Wi-Fi signals used to perform a head count
Having previously used Wi-Fi signals to look through walls, a team of researchers in professor Yasamin Mostofi's lab at the University of California, Santa Barbara, has now turned the wireless signals to the task of counting the number of people walking in a particular area – even if they aren't carrying any Wi-Fi-enabled devices.
The technology is basically the same asthat previously used by Mostofi's team to look through walls. But rather thanidentifying the position and outline of stationary objects within a walledstructure, the changes in the strength of the sent and received Wi-Fi signalswas used to estimate how many people were walking in a given area.
To put the technology to the test, theresearchers used two Wi-Fi cards, placing one at each end of a target area ofroughly 70 sq m (753 sq ft). Using the received power measurements of the linkbetween the two cards, it was possible to estimate the number of people walkingwithin the area using a probabilistic mathematical framework.
This largely relied on two key things – thedrop in the signal as a person crosses the direct line of sight between the twocards, and the scattering of the signal being reflected backto the receiving card when the person is not in the direct line of sight, whichis known as multi-path fading.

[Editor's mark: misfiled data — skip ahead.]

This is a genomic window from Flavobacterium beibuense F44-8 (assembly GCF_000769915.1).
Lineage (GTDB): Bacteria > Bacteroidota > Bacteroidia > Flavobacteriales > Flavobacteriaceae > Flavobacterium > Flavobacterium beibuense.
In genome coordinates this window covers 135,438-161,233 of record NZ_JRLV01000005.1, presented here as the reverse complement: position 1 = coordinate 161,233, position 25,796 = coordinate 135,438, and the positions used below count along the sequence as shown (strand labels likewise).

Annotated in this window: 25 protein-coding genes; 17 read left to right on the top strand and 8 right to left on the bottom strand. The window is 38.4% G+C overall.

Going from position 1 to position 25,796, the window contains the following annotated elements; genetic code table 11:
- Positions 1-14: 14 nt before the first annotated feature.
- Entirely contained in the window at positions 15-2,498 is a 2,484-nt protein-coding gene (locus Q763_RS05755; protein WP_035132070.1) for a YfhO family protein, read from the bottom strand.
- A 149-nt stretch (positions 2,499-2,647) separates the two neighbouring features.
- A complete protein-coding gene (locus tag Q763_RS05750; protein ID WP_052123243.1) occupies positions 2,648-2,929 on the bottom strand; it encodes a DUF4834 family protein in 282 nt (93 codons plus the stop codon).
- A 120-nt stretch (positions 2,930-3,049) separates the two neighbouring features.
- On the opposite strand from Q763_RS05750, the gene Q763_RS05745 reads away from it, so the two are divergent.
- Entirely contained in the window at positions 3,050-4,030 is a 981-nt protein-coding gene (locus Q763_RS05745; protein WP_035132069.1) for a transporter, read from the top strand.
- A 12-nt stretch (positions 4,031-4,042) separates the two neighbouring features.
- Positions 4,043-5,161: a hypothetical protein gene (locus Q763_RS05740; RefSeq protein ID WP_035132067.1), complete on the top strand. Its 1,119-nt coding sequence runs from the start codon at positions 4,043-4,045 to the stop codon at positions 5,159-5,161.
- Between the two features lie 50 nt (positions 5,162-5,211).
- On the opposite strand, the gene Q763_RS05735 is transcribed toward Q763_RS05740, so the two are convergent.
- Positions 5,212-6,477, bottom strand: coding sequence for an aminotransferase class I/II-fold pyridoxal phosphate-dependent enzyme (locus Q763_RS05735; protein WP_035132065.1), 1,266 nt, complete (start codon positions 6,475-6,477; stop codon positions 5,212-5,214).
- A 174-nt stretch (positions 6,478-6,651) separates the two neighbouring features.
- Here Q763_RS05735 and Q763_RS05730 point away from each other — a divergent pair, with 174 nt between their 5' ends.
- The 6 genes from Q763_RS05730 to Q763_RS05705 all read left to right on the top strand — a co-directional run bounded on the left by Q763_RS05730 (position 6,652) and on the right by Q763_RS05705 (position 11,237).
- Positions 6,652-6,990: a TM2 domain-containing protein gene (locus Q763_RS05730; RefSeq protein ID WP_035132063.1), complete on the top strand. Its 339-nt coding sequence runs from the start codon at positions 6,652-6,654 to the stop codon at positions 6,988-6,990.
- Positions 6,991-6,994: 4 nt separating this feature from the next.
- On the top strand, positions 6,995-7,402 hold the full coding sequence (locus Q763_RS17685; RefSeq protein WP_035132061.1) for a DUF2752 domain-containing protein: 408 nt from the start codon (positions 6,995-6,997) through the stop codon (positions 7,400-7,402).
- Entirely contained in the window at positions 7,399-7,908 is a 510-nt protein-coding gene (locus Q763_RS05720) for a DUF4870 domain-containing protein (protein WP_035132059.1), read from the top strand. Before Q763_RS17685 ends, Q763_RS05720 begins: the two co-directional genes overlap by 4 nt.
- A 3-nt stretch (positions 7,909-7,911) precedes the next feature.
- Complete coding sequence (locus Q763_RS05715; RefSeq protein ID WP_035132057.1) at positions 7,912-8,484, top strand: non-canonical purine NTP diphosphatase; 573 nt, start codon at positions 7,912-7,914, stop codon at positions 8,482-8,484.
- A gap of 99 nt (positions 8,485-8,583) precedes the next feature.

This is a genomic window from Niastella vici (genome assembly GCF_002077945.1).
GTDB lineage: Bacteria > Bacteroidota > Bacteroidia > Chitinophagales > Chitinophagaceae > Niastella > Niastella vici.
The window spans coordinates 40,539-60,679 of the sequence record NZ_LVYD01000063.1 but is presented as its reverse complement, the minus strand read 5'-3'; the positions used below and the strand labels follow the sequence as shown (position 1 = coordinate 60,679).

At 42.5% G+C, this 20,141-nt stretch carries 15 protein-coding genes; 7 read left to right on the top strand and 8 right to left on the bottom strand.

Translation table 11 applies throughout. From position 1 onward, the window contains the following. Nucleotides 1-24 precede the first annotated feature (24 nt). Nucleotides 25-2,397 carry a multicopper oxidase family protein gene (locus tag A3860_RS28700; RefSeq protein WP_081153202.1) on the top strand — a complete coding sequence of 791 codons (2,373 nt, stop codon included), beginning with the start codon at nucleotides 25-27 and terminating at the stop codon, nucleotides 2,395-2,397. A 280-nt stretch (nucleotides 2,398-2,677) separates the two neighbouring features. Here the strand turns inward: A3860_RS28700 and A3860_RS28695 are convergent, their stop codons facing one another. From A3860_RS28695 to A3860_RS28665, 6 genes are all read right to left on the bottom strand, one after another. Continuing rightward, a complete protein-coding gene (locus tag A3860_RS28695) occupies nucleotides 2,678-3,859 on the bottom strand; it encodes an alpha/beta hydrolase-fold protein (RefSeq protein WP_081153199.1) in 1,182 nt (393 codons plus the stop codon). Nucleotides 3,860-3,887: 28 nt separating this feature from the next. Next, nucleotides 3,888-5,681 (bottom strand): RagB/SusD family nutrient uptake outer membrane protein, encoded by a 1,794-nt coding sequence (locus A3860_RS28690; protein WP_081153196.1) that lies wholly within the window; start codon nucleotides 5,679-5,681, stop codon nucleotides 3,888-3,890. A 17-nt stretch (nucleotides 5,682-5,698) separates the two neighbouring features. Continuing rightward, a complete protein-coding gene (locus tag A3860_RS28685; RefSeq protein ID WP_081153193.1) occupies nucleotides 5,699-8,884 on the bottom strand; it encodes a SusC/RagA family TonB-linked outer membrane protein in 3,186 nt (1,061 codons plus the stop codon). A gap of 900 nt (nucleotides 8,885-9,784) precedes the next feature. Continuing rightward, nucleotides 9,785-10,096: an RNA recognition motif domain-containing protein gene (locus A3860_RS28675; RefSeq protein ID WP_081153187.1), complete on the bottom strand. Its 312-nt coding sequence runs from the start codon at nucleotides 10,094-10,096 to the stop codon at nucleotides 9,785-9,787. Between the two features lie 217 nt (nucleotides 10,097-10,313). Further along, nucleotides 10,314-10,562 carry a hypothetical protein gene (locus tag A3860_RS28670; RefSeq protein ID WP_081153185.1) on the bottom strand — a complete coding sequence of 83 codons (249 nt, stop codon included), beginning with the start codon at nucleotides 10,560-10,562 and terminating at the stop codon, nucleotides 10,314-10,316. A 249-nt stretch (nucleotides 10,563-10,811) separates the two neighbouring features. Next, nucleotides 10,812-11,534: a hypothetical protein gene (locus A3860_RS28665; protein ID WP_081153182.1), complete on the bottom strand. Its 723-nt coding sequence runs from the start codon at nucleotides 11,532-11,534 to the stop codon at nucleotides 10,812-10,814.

The researchers have successfully testedthe technology with nine people in both indoor and outdoor settings, withMostofi believing it could find applications in energy efficiency and searchand rescue given the near-ubiquity of Wi-Fi signals in many areas.
In terms of energy efficiency, she suggeststhe technology could be used to estimate the number of people in a building,and adjust the heating and cooling automatically. Similarly, this kind of information could help with search and rescue operations.
Mostofi says she plans to eventually bringthe two Wi-Fi-based technologies together, which could result in a system thatcould estimate the number of people moving in a given area, but also locatepeople behind solid walls.
The video below explains the head-countingWi-Fi technology, with the team's paper scheduled for publication in theInstitute of Electrical and Electronics Engineers Journal on Selected Areas inCommunications.
Source: UC Santa Barbara